While audiences go to movies primarily for entertainment and amusement, cinema also serves as a social weather vane, indicating the general state of mind in a country or region. Look at the films produced during a particular period and you'll see many signs of what people were thinking, doing, and hoping -- often expressed in cloudy or indirect terms, but revealing and provocative all the same.
This is what makes ''A Dream, a Promise: Films of the Glasnost Era,'' now under way at Lincoln Center here, not just a motion-picture series but a major opportunity to gain new understanding of what may be the most remarkable era in Russian cultural life since the advent of Soviet rule.
Comprising more than 30 feature films as well as TV shows, cartoons, commercials, music videos, and other works, the exhibition clearly deserves its billing as the most comprehensive overview of the glasnost period -- from Mikhail Gorbachev's rise in the mid-1980s to the 1991 coup against him -- ever assembled in the United States.
Usually translated as ''openness,'' the Russian word glasnost took on international significance during the half-dozen years of Gorbachev's effort to bring new freedom and flexibility into Soviet culture. Along with perestroika (restructuring), it signaled a belated recognition that shackles on free expression -- a fact of life in the Soviet bloc throughout most of its history -- served less to foster social discipline than to block progress, stifle inventiveness, and suffocate new ideas.
Seizing on Gorbachev's initiative, his subordinates opened up cultural activity in unprecedented ways. This profoundly affected the nation's state-run film industry, which embarked on projects that would hitherto have been censored out of existence. Industry figures also started combing their vaults for movies that had been locked away for political reasons in earlier years.
As dramatic as this activity was, it remained under the control of a centralized bureaucracy that maintained its power until the Soviet Union's full disintegration. In program notes for the Lincoln Center series, curator Richard Pena rightly notes that glasnost-era filmmakers were not so much free of the authorities as in dialogue with their notions of how Soviet and Communist interests might best be served.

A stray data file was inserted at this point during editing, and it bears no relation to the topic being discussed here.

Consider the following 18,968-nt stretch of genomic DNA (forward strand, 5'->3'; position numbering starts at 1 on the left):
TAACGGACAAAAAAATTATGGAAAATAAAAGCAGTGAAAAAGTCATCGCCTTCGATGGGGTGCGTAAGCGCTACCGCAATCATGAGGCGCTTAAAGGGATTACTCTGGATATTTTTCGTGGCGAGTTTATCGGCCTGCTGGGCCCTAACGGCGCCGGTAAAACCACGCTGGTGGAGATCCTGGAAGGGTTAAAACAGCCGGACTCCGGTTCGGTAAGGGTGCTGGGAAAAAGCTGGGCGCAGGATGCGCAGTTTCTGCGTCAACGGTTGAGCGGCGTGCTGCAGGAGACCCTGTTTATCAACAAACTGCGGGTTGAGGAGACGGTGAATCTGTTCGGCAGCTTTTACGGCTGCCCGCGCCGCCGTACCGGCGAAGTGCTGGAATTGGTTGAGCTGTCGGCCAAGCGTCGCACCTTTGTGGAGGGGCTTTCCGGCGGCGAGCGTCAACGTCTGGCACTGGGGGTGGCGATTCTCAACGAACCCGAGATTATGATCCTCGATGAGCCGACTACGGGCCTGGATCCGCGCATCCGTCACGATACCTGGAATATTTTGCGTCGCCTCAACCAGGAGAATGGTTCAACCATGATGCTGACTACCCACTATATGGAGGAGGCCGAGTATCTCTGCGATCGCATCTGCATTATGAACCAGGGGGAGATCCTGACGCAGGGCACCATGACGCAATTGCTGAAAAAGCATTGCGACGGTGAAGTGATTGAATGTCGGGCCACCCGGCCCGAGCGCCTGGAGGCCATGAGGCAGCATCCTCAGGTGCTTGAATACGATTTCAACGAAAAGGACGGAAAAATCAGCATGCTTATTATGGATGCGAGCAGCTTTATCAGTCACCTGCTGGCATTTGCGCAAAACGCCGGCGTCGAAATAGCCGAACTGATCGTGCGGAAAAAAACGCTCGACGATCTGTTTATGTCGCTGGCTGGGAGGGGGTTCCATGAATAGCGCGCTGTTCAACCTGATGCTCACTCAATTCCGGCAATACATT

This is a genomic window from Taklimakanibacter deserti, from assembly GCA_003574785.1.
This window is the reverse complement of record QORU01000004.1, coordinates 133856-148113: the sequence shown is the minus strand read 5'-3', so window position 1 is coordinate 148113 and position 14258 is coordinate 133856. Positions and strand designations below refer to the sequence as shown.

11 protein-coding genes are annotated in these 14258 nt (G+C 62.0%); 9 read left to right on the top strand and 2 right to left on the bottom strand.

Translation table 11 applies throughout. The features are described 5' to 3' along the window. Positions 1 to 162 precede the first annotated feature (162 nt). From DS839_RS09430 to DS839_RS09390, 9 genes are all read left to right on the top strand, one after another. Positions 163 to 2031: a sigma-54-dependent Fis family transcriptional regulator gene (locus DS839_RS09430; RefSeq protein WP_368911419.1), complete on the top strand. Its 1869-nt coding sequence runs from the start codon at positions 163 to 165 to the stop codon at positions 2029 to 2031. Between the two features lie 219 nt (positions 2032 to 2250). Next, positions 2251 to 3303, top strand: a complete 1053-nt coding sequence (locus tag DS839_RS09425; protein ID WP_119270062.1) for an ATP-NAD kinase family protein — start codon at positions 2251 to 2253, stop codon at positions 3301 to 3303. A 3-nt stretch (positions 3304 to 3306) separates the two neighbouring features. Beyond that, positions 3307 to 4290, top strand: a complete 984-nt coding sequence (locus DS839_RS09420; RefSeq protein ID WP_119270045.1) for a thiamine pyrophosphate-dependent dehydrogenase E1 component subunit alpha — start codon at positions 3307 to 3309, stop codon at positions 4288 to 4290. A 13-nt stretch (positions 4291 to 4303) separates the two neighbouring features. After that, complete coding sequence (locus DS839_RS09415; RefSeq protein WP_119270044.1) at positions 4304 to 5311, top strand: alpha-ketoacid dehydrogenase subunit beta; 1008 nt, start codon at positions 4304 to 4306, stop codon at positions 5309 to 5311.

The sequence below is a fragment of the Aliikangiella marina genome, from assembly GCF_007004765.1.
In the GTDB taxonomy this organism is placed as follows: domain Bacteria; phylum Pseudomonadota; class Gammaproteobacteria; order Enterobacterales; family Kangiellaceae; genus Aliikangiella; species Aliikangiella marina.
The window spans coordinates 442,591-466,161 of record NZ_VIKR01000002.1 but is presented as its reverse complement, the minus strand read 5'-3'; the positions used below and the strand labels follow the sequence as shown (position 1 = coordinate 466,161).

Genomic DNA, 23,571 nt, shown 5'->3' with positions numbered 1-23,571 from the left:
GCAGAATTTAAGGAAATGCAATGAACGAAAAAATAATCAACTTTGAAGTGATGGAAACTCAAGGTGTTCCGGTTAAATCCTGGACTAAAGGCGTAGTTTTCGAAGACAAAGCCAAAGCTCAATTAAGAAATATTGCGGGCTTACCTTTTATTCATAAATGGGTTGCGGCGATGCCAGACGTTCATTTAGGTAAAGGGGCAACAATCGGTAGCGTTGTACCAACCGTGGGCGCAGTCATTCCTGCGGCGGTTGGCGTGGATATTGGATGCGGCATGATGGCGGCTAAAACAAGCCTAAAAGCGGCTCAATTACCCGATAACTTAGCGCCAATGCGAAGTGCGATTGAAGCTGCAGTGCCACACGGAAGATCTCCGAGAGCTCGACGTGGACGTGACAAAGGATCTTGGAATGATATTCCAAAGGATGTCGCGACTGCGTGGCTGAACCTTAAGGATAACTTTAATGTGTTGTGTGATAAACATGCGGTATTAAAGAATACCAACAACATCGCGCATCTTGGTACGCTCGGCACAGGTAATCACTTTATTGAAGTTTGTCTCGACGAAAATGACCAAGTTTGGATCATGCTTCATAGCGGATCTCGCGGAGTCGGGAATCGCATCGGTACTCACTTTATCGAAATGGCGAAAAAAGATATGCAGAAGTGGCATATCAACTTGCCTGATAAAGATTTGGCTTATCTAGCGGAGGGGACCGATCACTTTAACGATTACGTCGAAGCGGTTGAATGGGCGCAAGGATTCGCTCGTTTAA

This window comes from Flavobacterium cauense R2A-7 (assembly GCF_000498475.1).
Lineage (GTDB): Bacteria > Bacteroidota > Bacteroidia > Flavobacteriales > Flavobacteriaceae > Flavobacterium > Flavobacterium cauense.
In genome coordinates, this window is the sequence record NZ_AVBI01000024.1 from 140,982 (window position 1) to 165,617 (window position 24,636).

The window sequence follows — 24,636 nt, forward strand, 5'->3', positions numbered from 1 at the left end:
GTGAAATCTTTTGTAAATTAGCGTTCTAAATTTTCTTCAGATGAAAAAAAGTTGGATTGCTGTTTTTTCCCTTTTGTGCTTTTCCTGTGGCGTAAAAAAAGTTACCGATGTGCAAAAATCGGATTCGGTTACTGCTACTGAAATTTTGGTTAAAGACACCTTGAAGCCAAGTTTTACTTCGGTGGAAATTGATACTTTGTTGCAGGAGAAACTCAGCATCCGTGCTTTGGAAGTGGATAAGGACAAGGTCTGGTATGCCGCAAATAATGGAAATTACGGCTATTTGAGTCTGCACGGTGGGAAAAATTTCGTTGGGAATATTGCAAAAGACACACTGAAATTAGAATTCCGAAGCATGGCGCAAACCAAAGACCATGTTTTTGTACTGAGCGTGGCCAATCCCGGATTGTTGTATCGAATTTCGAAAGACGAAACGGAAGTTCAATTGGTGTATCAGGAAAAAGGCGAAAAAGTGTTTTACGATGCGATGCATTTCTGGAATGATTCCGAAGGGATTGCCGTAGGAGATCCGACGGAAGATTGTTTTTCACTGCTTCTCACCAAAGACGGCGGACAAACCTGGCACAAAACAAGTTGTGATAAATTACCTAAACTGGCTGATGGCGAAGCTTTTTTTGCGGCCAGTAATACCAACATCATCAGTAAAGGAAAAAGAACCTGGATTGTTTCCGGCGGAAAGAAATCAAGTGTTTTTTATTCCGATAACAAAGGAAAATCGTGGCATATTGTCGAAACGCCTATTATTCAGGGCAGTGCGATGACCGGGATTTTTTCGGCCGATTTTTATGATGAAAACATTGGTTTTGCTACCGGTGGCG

Pena also points out that glasnost was not limited to any single form of communication, but swept across the entire cultural field, sparking complicated new relationships between filmmakers and, say, rock musicians and visual artists -- including some who wished to probe politically embarrassing or socially unsavory aspects of modern Soviet life.
All of which made for a complex and fascinating epoch, reflected in a remarkable quantity of highly diverse films. Any attempt to arrange these in neat pigeonholes is bound to be somewhat arbitrary, but a few important categories can be usefully identified.
One is the group of banned movies that were withheld from exhibition before glasnost but later released to theaters, where they were often greeted with loud applause. An example is ''The Asthenic Syndrome,'' by Ukrainian director Kira Muratova, centering on a teacher whose sadness reflects the deep-rooted melancholy of society at large. Despite the somberness of its theme, its form resembles nothing so much as ''Slacker,'' a quirky American comedy made slightly after Muratova completed her film.
''Long Farewells,'' another banned film by Muratova, is less successful, imperfectly mixing Chekhovian drama with New Wave stylistics. More socially and cinematically striking are ''Repentance,'' by Georgian director Tenghiz Abuladze, a surrealistic fable about a deceased dictator who won't stay buried; and ''Commissar,'' by Aleksandr Askoldov, about a government official whose affection for new-found Jewish friends leads to a scathing realization of anti-Semitism in recent Soviet history.
Another category in glasnost-era cinema is the small but important group of films that were exported to the West with notable success on the art-theater or home-video circuits. ''Commissar'' is one of these, as is Pavel Lounguine's jazzy ''Taxi Blues,'' a neon-tinted melodrama about a down-and-out musician and a misanthropic cab driver who exploits him. Also worth special mention is ''Little Vera,'' by Vassily Pichul, about a high-spirited young woman whose adventures represent everything the strait-laced Soviet authorities did their best to discourage.
Still another category is the avant-garde cinema. ''The Asthenic Syndrome'' might be counted in this group, along with almost anything by Alexander Sokurov, one of the boldest figures in world film today. ''The Second Circle,'' more accessible than some of his later works, focuses on a young man who visits Siberia to bury his deceased father, only to face a series of unexpected obstacles. ''Moscow Elegy,'' an offbeat documentary, continues Sokurov's interest in the symbolism of funerals with a multifaceted look at opera singer Feodor Chaliapin's life and death. ''Interpretation of Dreams,'' by Ukrainian filmmaker A. Zagdansky, explores the collective Soviet unconscious through old movie images and passages by Sigmund Freud, himself a banned author in the USSR until glasnost liberated his writings.
Along with more conventional pictures, these and other experimental films vividly illustrate the imaginative energies set loose when glasnost launched its long-overdue revivification of Soviet cultural life. Lincoln Center is doing a favor for both East and West by showcasing such a generous selection of carefully chosen works.
* Curated by Richard Pena and Soviet film specialist Alla Verlotsky, ''A Dream, a Promise'' continues at the Walter Reade Theater through May 5, accompanied by an exhibition of Ukrainian art and two symposiums: one on filmmaking of the glasnost era, the other on current cinema in the former Soviet Union.